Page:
As a medical researcher, Freud was an early user and proponent of cocaine as a stimulant as well as analgesic. He believed that cocaine was a cure for many mental and physical problems, and in his 1884 paper "On Coca" he extolled its virtues. Between 1883 and 1887 he wrote several articles recommending medical applications, including its use as an antidepressant. He narrowly missed out on obtaining scientific priority for discovering its anesthetic properties of which he was aware but had mentioned only in passing. (Karl Koller, a colleague of Freud's in Vienna, received that distinction in 1884 after reporting to a medical society the ways cocaine could be used in delicate eye surgery.) Freud also recommended cocaine as a cure for morphine addiction. He had introduced cocaine to his friend Ernst von Fleischl-Marxow who had become addicted to morphine taken to relieve years of excruciating nerve pain resulting from an infection acquired while performing an autopsy. His claim that Fleischl-Marxow was cured of his addiction was premature, though he never acknowledged he had been at fault. Fleischl-Marxow developed an acute case of "cocaine psychosis", and soon returned to using morphine, dying a few years later after more suffering from intolerable pain.
The application as an anesthetic turned out to be one of the few safe uses of cocaine, and as reports of addiction and overdose began to filter in from many places in the world, Freud's medical reputation became somewhat tarnished.
After the "Cocaine Episode" Freud ceased to publicly recommend use of the drug, but continued to take it himself occasionally for depression, migraine and nasal inflammation during the early 1890s, before discontinuing in 1896. In this period he came under the influence of his friend and confidant Fliess, who recommended cocaine for the treatment of the so-called nasal reflex neurosis. Fliess, who operated on the noses of several of his own patients, also performed operations on Freud and on one of Freud's patients whom he believed to be suffering from the disorder, Emma Eckstein. The surgery proved disastrous.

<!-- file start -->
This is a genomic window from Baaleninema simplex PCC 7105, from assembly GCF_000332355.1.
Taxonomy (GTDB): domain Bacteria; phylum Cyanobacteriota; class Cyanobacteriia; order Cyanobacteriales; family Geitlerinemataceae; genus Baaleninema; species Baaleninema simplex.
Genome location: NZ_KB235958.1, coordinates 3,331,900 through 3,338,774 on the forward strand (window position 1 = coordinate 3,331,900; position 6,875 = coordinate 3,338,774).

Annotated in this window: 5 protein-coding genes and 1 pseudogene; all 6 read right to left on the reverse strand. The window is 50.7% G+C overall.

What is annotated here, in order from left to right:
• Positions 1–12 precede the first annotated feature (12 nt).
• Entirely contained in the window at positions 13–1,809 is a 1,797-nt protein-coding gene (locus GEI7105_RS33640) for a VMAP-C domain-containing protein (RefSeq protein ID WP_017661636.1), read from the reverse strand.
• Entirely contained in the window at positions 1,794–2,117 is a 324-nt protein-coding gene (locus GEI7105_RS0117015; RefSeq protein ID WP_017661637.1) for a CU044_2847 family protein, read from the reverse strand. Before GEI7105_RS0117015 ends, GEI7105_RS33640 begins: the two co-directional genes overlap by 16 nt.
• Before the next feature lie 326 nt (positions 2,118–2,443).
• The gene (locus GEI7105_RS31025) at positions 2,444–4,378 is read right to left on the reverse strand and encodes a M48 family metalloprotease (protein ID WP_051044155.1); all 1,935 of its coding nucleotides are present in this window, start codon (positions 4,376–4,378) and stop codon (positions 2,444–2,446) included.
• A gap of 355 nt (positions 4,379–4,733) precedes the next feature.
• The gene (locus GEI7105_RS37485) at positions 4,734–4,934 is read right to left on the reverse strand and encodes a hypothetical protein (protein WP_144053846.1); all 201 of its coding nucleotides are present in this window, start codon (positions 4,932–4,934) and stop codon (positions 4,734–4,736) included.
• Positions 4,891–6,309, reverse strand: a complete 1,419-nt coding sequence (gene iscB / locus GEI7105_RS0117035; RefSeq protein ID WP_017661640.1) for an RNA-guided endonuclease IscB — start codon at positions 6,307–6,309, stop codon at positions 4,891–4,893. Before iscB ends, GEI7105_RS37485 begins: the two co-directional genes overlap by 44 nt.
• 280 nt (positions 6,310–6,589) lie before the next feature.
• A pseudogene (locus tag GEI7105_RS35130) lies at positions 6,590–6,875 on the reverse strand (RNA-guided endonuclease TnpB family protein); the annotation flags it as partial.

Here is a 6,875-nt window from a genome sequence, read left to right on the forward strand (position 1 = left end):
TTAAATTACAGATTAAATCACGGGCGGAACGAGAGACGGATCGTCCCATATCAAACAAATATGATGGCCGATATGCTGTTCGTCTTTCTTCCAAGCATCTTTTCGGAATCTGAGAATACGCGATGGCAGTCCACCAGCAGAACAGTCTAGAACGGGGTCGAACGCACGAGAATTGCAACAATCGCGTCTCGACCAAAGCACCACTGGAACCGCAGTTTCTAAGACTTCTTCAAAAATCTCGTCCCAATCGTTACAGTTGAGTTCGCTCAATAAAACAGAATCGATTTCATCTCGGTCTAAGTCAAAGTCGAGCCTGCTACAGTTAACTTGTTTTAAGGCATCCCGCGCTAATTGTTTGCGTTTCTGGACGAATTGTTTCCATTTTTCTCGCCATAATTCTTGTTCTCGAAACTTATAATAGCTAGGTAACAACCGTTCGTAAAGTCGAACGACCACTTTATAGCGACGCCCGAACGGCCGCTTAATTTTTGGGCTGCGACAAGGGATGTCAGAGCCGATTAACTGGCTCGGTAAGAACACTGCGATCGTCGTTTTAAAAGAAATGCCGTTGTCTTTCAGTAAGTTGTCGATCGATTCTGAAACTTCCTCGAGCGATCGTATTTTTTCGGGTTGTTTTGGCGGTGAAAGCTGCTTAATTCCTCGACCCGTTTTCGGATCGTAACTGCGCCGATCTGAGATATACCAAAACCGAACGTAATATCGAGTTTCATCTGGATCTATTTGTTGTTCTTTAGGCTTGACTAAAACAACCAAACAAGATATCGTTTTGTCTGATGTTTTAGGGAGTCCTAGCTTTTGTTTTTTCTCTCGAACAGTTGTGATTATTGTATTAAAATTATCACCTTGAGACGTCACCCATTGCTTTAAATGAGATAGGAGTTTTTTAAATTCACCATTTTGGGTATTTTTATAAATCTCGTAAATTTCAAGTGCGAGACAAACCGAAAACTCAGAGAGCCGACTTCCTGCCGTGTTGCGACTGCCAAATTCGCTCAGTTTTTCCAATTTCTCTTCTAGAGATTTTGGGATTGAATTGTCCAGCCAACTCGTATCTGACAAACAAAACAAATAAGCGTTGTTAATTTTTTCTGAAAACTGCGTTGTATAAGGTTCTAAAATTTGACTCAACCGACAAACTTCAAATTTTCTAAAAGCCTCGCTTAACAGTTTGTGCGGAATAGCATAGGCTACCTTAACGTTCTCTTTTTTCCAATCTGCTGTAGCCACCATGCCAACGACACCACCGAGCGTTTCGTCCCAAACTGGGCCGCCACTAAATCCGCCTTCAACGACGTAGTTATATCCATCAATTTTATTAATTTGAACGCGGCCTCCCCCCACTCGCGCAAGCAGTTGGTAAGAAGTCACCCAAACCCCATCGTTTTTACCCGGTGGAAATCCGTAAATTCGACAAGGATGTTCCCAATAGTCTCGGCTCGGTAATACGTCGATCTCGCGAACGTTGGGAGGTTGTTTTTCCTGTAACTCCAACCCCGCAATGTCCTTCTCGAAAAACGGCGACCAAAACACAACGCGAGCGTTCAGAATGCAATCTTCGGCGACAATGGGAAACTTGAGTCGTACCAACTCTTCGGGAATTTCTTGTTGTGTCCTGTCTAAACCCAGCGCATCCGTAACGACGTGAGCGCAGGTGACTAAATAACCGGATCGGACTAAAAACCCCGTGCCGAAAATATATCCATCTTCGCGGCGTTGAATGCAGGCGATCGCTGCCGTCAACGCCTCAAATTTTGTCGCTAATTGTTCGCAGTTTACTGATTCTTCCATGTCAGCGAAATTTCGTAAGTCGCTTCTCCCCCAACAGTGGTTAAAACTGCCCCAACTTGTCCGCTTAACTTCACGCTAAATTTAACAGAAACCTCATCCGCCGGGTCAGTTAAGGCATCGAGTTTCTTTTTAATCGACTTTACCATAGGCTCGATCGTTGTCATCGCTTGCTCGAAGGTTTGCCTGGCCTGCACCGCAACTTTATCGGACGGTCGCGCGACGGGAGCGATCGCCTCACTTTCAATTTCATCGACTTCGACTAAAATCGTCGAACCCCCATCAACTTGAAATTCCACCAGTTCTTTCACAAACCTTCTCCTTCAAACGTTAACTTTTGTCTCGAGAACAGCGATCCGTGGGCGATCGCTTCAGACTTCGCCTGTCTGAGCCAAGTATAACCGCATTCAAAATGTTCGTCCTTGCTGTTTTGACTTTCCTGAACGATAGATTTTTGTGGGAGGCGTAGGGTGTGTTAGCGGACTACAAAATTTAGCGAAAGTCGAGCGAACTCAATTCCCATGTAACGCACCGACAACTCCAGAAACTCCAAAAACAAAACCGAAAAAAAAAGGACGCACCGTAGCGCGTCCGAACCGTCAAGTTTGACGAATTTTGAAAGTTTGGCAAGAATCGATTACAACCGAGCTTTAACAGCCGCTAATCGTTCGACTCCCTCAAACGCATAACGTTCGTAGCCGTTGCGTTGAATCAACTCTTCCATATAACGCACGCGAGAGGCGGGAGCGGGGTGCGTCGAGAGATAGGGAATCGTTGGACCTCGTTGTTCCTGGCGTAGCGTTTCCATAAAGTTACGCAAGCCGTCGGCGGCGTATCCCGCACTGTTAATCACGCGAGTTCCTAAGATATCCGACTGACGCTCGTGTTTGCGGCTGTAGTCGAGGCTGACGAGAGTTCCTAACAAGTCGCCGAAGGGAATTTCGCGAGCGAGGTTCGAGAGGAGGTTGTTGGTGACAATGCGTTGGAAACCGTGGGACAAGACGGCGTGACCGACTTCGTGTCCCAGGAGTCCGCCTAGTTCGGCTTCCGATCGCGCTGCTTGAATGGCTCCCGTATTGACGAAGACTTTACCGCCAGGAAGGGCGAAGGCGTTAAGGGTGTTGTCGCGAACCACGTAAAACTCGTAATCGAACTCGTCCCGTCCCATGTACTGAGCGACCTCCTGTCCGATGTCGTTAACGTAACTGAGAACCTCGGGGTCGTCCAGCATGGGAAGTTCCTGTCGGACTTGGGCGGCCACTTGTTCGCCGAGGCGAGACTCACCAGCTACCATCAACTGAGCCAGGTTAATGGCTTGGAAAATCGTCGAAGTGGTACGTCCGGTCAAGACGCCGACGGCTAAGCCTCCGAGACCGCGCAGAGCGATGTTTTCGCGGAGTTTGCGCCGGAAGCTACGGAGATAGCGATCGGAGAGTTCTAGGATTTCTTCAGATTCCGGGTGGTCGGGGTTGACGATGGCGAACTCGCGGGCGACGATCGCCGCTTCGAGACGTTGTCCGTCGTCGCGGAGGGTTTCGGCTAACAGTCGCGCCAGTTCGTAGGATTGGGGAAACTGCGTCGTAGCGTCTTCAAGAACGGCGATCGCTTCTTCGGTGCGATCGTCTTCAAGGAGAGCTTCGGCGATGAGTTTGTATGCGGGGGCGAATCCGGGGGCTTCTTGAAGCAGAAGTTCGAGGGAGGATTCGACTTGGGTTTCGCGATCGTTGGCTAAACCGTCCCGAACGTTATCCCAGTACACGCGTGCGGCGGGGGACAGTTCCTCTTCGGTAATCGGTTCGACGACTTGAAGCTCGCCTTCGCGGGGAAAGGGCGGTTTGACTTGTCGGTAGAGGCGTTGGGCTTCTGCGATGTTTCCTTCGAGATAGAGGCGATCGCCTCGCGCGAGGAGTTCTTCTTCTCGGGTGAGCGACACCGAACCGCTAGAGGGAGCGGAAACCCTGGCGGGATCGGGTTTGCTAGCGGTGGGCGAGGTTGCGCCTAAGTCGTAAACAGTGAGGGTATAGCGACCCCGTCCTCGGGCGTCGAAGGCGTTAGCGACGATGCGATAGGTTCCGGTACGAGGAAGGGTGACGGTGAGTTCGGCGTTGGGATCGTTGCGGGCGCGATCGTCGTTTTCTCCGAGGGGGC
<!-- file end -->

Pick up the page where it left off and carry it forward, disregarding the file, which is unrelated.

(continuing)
Main article: Unconscious mind
The concept of the unconscious was central to Freud's account of the mind. Freud believed that while poets and thinkers had long known of the existence of the unconscious, he had ensured that it received scientific recognition in the field of psychology. The concept made an informal appearance in Freud's writings.
The unconscious was first introduced in connection with the phenomenon of repression, to explain what happens to ideas that are repressed. Freud stated explicitly that the concept of the unconscious was based on the theory of repression. He postulated a cycle in which ideas are repressed, but remain in the mind, removed from consciousness yet operative, then reappear in consciousness under certain circumstances. The postulate was based upon the investigation of cases of traumatic hysteria, which revealed cases where the behavior of patients could not be explained without reference to ideas or thoughts of which they had no awareness. This fact, combined with the observation that such behavior could be artificially induced by hypnosis, in which ideas were inserted into people's minds, suggested that ideas were operative in the original cases, even though their subjects knew nothing of them.